Clean drinking water and effective sewage disposal are of enormous benefit to public health, but in my book they are not a medical milestone because only the consequence, and not the originator, is medical in nature. Lifestyle changes such as stopping smoking, with its fantastic health benefits—although more of a borderline case than the first example—still would not qualify for me. Also, basic research advances that are far from the actual medical application won't qualify, because then we would also have to include important chemical synthetic reactions and analytical methods that make possible many chemical syntheses of substances that eventually become drugs. Thus, even a monumental discovery such as the elucidation of the chemical nature of DNA may be a borderline case.

    Making waves around the world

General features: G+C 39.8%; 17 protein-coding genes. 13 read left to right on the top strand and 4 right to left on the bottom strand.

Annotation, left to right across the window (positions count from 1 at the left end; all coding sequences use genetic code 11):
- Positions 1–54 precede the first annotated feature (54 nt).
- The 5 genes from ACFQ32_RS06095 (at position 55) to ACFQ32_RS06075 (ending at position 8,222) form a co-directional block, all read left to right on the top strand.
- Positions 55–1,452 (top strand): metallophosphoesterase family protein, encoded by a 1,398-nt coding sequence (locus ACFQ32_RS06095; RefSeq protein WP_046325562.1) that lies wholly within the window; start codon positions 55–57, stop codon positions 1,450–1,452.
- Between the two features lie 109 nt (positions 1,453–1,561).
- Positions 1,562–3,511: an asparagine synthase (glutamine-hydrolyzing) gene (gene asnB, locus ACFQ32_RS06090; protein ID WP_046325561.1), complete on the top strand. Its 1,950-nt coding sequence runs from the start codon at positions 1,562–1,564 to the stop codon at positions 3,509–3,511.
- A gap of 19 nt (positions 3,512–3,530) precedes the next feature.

Nevertheless, there is such a mass of truly important, practical, and medically unambiguous milestones that have affected millions of people that selecting the 15 most important seems to me patently impossible. For instance, how would I compare the eradication of a global scourge such as smallpox or polio with the importance of oral contraceptives? Such disease eradication should win hands down, since other types of birth control always did and do exist. So why did I agree to make a case for the inclusion of the pill among the 15 exalted milestones? The primary reason is that no other milestone has had as many societal, “non-medical” consequences; the pill is a stone thrown into water that has produced ripples and waves way beyond any reasonable expectation, for the following reasons.